Our last night in Amsterdam (were there only 2 full days) we wanderd and found a Nepalese restaurant. On vacation we try to eat food we can't get at home, and Nepalese fit the bill, I'd never even seen a Nepalese restaurant in the states, and I've lived in some pretty big cities. My husband got mis mas mosas, a Nepalese ravioli, some were filled with potatoes, some ground lamb and a third were filled with vegetables. I got a rice, black-eyed peas and ground lamb mixture, that was different from what I'd make at home only in the spices used to flavor the lamb. Unfortunately the menu didn't say what those spices were. Sicily was where I had the greatest idea of what I wanted. First order of business was a cannoli, which I bought within three hours of arriving (the first two being spent driving ourselves from the airport to our villa and finding our way into town). It was light and creamy, with a not-too-crispy shell. In two words, marvelously delicious. No trip to Italy is complete without gelato. In the town where we stayed was a gelateria called Artik Bar. It was the Baskin Robbins of gelateria, it must have had at least 40 flavors, and each cup was topped with a mini cone that matched the gelato color. I had green apple one day and cinnamon another. My husband stuck with fragola, strawberry, because "I know what I like." One day we spent in Mondello, a seaside town on the outskirs of Palermo. We wanted seafood. My husband got a pasta with shrimp. The head on nature didn't freak him out, because they came off easily. This was in sharp contrast to the next evening's dinner of fried shrimp, where the shrimp were fried with heads and shells on - my husband was so angry at how little meat he could get from the shells that he was tossing them onto the plate provided, dangerously close to throwing them in my lap (to be fair, we'd sat in the car 10 hours that day trying to get up close to Mt. Etna, so he was hungry and exhausted).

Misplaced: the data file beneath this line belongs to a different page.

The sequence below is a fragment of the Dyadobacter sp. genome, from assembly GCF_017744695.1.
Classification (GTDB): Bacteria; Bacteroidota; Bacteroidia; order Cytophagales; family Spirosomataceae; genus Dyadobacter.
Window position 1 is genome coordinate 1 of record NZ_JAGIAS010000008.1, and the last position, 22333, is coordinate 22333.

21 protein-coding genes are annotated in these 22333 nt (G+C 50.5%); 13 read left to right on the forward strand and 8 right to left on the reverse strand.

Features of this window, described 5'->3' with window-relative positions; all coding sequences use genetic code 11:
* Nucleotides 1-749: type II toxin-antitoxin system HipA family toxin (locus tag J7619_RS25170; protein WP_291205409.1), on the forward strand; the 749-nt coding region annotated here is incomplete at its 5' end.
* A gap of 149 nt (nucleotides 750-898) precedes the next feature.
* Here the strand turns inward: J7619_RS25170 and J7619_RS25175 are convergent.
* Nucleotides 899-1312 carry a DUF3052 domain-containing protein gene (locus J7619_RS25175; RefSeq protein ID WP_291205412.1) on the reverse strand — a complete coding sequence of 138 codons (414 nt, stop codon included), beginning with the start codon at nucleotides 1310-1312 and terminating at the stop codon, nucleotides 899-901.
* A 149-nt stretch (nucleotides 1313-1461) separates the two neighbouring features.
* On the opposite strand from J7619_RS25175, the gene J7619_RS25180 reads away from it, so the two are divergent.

In Mondello I ordered gnocchi with mixed seafood. Gnocchi are my absolute favorite Italian dish. It's not available at any restaurant in Juneau, and while I could make it myself, my husband doesn't enjoy it so I don't expend the effort. This didn't disappoint (although this was our 10th of 12 days in Sicily, and we were a bit tired of pasta, impossible as I thought that would be). One of our final meals in Sicily was a simple buffalo mozzarella and tomato pizza, pulled fresh from the wood burning oven. It was the best tasting pizza I think I've ever had, with the little tomatoes roasted to bring out their sweetness combined with the creaminess of the buffalo mozzarella. I was glad my husband wasn't so hungry that night, because it meant breakfast and lunch for me the next day. We ate in a lot at our villa and took advantage of the fresh meats and produce, artichokes, potatoes, broccolini and fresh made sausage. My husband ate two croissants for breakfast every day, plain, with chocolate, vanilla cream and with marmelade (the latter his favorite), and ate another baguette and a half each evening. I sampled pasta con le sarde, pasta with sardines, a signature Sicilian dish (glad I tried it, but not for me), swordfish rolls and smoked swordfish. When we came home the food was so boring, and my husband still pines for his daily baguette from the local panificio. Last Friday, though, I did bring a bit of our adventure home, I made fettucini carbonara, ala Mario Batali, a dish my husband ate two days in a row at a little cafeteria we found in the next town over from our villa. I think this may become our new Friday night tradition.